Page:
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Logitech On A Roll, But Whats Next As Market Wobbles

If there is one Company that has benefitted from COVID it’s Logitech, due in part to their product range spanning video conference gear, web cams and gaming products which have been in big demand. Now the Company is forecasting “flat growth” due to the pressures the CE market is facing.

While their Q2 2021 results were excellent, with the $1.31bn in revenue being a second-quarter record and 4% higher than second-quarter fiscal year 2021 revenues, the Company’s shares are starting to falter as analysts question what impact supply and components issues will have on the business going forward.

“In Q2 we delivered record sales, which beat last year’s exceptional sales levels, growing 4% in the quarter and 82% compared to two years ago. We also grew market share in the majority of our key product categories,” Logitech CEO Bracken Darrell said last week.

“We are confirming our full-year outlook, despite unprecedented supply chain industry challenges.”

During the earnings conference call, Darrell noted Logitech is positioned well in the video segment.

“With changing work environments, moving to hybrid and work from home, video is an amazing opportunity for Logitech,” he said.

A favourite of CE retailers in Australia and a major supplier to the likes of Harvey Norman, JB Hi-Fi as well as the specialist video conferencing channel, analysts are now arguing that Logitech (and the entire computer/gaming industry, for that matter) cannot sustain the growth achieved in 2020 and that shortages and shipping issues running into the peak retail period will have an impact.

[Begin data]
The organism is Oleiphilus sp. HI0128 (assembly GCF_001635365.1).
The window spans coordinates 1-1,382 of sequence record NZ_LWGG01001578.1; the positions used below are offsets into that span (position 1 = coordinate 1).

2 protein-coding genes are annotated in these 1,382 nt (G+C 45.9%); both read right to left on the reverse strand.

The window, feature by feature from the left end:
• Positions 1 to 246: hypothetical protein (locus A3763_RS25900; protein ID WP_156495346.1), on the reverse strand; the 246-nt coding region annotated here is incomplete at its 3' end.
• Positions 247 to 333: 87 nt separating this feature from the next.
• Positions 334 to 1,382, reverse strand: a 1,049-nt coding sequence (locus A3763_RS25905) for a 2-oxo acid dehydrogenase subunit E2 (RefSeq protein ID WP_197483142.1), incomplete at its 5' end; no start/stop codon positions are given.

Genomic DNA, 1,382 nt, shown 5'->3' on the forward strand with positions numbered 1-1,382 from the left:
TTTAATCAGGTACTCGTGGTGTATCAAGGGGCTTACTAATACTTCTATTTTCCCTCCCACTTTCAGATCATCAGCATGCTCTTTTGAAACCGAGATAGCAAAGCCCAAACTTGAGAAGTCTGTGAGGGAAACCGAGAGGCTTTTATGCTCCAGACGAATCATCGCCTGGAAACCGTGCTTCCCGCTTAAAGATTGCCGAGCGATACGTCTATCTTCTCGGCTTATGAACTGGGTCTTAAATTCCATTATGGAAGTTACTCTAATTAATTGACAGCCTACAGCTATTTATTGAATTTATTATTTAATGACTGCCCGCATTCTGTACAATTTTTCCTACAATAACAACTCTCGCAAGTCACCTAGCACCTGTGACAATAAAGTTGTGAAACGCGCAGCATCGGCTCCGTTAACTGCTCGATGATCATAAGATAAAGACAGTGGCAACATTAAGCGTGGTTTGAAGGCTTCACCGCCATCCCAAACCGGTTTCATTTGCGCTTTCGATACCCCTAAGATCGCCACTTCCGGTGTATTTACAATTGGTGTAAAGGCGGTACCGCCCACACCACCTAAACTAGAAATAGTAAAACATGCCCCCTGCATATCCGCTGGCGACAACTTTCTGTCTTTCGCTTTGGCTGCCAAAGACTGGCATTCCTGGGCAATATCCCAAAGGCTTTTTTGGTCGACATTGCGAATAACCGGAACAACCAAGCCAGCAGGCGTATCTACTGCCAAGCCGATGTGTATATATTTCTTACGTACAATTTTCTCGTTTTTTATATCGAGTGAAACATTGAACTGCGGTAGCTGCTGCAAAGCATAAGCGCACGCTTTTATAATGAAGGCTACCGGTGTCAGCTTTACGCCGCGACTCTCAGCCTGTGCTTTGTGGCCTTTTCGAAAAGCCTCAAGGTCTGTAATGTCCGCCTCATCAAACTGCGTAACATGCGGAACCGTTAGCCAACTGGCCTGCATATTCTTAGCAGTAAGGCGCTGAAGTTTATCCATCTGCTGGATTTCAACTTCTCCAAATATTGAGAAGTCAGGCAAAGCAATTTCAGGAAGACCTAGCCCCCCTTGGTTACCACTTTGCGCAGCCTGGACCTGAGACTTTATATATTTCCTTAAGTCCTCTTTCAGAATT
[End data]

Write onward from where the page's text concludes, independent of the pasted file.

Even after growing revenue 76% YoY in fiscal 2021 on average, Logitech management expects to retain, if not, all of that growth in the coming year.

With 83% of employers agreeing the transition to remote work in 2020 was successful, it appears the shift to remote and home-office models seems likely to persist beyond the pandemic which observers claim will benefit Logitech.

Research Company Gartner expects the share of work-from-home employees worldwide to increase from 32% in 2021 to more than 35% in 2025.

The Logitech G333 VR Gaming Earphones for Oculus Quest 2.

Prior to the outbreak of COVID, Logitech was a consistent performer, claim observers, due in part to their acquisition of gaming accessory Companies.

Their investment in capital (ROIC) has improved YoY every year since 2013. Since then it has risen from 1% to 23% in fiscal 2020.

In Australia, Logitech is seen as a highly recognisable and trusted brand whose products are consistent top-sellers in their categories.

Retailers believe the business is well positioned for future growth and future acquisitions in the work-from-home and business communication market could be on the cards.

For shareholders, Logitech has increased its dividend each year since 2013. Since fiscal 2017, the firm has paid $582 million in cumulative dividends. Logitech’s current dividend provides a 1.0% yield.

Logitech has also traditionally returned capital to shareholders through share repurchases.

According to Forbes Magazine, Logitech has, between fiscal 2017 to fiscal 2021, repurchased $362 million (2% of current market cap).

Logitech has $780 million remaining for future repurchases under its current authorisation.

During the past month Logitech shares have fallen 9.2%.

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